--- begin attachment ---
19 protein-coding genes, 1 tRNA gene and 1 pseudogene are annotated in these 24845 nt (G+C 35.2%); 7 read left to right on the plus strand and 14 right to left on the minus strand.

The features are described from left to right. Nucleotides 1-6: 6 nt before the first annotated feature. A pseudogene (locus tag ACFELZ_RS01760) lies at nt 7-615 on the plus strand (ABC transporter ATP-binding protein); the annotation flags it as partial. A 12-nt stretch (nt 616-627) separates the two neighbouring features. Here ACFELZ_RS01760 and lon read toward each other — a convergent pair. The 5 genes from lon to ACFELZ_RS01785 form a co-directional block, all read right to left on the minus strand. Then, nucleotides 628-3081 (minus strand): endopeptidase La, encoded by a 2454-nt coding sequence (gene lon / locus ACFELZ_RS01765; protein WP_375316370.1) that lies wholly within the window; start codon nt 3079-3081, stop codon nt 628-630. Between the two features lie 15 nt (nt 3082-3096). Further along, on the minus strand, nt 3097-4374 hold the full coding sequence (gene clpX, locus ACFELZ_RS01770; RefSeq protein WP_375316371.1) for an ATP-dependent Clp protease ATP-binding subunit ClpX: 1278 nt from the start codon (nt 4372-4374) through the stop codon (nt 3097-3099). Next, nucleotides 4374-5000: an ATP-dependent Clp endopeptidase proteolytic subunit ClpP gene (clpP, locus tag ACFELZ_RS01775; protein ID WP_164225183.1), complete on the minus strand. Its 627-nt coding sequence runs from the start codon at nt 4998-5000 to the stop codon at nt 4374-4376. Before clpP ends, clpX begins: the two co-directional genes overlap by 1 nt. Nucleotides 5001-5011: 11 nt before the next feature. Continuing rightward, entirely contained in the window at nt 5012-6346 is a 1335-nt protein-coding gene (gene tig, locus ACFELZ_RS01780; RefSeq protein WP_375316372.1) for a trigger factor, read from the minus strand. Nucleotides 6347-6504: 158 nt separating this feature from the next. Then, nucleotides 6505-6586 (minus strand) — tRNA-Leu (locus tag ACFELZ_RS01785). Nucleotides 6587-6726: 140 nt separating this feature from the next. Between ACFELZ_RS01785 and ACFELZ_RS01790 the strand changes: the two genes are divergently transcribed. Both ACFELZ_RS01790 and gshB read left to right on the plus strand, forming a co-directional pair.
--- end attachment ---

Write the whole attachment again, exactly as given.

19 protein-coding genes, 1 tRNA gene and 1 pseudogene are annotated in these 24845 nt (G+C 35.2%); 7 read left to right on the plus strand and 14 right to left on the minus strand.

The features are described from left to right. Nucleotides 1-6: 6 nt before the first annotated feature. A pseudogene (locus tag ACFELZ_RS01760) lies at nt 7-615 on the plus strand (ABC transporter ATP-binding protein); the annotation flags it as partial. A 12-nt stretch (nt 616-627) separates the two neighbouring features. Here ACFELZ_RS01760 and lon read toward each other — a convergent pair. The 5 genes from lon to ACFELZ_RS01785 form a co-directional block, all read right to left on the minus strand. Then, nucleotides 628-3081 (minus strand): endopeptidase La, encoded by a 2454-nt coding sequence (gene lon / locus ACFELZ_RS01765; protein WP_375316370.1) that lies wholly within the window; start codon nt 3079-3081, stop codon nt 628-630. Between the two features lie 15 nt (nt 3082-3096). Further along, on the minus strand, nt 3097-4374 hold the full coding sequence (gene clpX, locus ACFELZ_RS01770; RefSeq protein WP_375316371.1) for an ATP-dependent Clp protease ATP-binding subunit ClpX: 1278 nt from the start codon (nt 4372-4374) through the stop codon (nt 3097-3099). Next, nucleotides 4374-5000: an ATP-dependent Clp endopeptidase proteolytic subunit ClpP gene (clpP, locus tag ACFELZ_RS01775; protein ID WP_164225183.1), complete on the minus strand. Its 627-nt coding sequence runs from the start codon at nt 4998-5000 to the stop codon at nt 4374-4376. Before clpP ends, clpX begins: the two co-directional genes overlap by 1 nt. Nucleotides 5001-5011: 11 nt before the next feature. Continuing rightward, entirely contained in the window at nt 5012-6346 is a 1335-nt protein-coding gene (gene tig, locus ACFELZ_RS01780; RefSeq protein WP_375316372.1) for a trigger factor, read from the minus strand. Nucleotides 6347-6504: 158 nt separating this feature from the next. Then, nucleotides 6505-6586 (minus strand) — tRNA-Leu (locus tag ACFELZ_RS01785). Nucleotides 6587-6726: 140 nt separating this feature from the next. Between ACFELZ_RS01785 and ACFELZ_RS01790 the strand changes: the two genes are divergently transcribed. Both ACFELZ_RS01790 and gshB read left to right on the plus strand, forming a co-directional pair.